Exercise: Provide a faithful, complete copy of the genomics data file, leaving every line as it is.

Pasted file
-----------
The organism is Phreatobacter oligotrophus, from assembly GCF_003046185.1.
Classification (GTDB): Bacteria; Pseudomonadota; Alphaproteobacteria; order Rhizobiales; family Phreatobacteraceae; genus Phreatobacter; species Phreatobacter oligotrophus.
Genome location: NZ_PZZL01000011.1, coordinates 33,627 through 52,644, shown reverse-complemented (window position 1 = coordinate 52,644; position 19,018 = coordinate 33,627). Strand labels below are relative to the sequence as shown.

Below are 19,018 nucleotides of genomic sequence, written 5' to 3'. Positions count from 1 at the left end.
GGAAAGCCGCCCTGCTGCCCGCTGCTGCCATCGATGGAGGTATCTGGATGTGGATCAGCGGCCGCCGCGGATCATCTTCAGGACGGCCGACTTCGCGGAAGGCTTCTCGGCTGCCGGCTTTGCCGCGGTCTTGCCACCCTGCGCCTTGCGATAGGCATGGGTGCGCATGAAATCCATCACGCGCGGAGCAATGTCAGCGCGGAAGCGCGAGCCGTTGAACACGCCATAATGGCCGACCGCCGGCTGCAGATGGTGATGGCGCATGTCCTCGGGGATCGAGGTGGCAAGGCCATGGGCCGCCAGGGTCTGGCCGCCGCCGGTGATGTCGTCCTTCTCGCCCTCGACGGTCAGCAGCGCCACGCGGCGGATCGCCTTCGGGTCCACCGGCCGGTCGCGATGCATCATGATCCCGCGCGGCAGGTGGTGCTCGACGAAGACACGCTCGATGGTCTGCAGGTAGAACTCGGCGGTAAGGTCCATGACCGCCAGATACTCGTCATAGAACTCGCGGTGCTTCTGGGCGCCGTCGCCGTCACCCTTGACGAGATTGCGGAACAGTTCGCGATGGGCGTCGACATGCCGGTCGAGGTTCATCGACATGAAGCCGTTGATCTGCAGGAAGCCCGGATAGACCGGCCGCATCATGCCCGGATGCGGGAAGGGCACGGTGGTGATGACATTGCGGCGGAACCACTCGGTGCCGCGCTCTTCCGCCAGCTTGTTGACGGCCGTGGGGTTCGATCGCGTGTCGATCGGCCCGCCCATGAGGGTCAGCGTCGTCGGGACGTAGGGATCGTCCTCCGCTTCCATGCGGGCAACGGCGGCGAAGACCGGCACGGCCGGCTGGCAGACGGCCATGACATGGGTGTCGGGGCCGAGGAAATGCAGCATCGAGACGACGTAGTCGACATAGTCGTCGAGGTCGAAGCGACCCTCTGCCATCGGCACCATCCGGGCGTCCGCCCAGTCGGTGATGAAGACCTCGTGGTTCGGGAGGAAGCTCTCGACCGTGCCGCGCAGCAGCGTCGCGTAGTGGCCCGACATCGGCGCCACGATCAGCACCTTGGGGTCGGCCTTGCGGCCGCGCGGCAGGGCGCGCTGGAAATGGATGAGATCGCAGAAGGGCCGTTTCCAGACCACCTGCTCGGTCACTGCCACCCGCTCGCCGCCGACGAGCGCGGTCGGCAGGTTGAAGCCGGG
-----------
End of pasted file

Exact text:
The organism is Phreatobacter oligotrophus, from assembly GCF_003046185.1.
Classification (GTDB): Bacteria; Pseudomonadota; Alphaproteobacteria; order Rhizobiales; family Phreatobacteraceae; genus Phreatobacter; species Phreatobacter oligotrophus.
Genome location: NZ_PZZL01000011.1, coordinates 33,627 through 52,644, shown reverse-complemented (window position 1 = coordinate 52,644; position 19,018 = coordinate 33,627). Strand labels below are relative to the sequence as shown.

Below are 19,018 nucleotides of genomic sequence, written 5' to 3'. Positions count from 1 at the left end.
GGAAAGCCGCCCTGCTGCCCGCTGCTGCCATCGATGGAGGTATCTGGATGTGGATCAGCGGCCGCCGCGGATCATCTTCAGGACGGCCGACTTCGCGGAAGGCTTCTCGGCTGCCGGCTTTGCCGCGGTCTTGCCACCCTGCGCCTTGCGATAGGCATGGGTGCGCATGAAATCCATCACGCGCGGAGCAATGTCAGCGCGGAAGCGCGAGCCGTTGAACACGCCATAATGGCCGACCGCCGGCTGCAGATGGTGATGGCGCATGTCCTCGGGGATCGAGGTGGCAAGGCCATGGGCCGCCAGGGTCTGGCCGCCGCCGGTGATGTCGTCCTTCTCGCCCTCGACGGTCAGCAGCGCCACGCGGCGGATCGCCTTCGGGTCCACCGGCCGGTCGCGATGCATCATGATCCCGCGCGGCAGGTGGTGCTCGACGAAGACACGCTCGATGGTCTGCAGGTAGAACTCGGCGGTAAGGTCCATGACCGCCAGATACTCGTCATAGAACTCGCGGTGCTTCTGGGCGCCGTCGCCGTCACCCTTGACGAGATTGCGGAACAGTTCGCGATGGGCGTCGACATGCCGGTCGAGGTTCATCGACATGAAGCCGTTGATCTGCAGGAAGCCCGGATAGACCGGCCGCATCATGCCCGGATGCGGGAAGGGCACGGTGGTGATGACATTGCGGCGGAACCACTCGGTGCCGCGCTCTTCCGCCAGCTTGTTGACGGCCGTGGGGTTCGATCGCGTGTCGATCGGCCCGCCCATGAGGGTCAGCGTCGTCGGGACGTAGGGATCGTCCTCCGCTTCCATGCGGGCAACGGCGGCGAAGACCGGCACGGCCGGCTGGCAGACGGCCATGACATGGGTGTCGGGGCCGAGGAAATGCAGCATCGAGACGACGTAGTCGACATAGTCGTCGAGGTCGAAGCGACCCTCTGCCATCGGCACCATCCGGGCGTCCGCCCAGTCGGTGATGAAGACCTCGTGGTTCGGGAGGAAGCTCTCGACCGTGCCGCGCAGCAGCGTCGCGTAGTGGCCCGACATCGGCGCCACGATCAGCACCTTGGGGTCGGCCTTGCGGCCGCGCGGCAGGGCGCGCTGGAAATGGATGAGATCGCAGAAGGGCCGTTTCCAGACCACCTGCTCGGTCACTGCCACCCGCTCGCCGCCGACGAGCGCGGTCGGCAGGTTGAAGCCGGG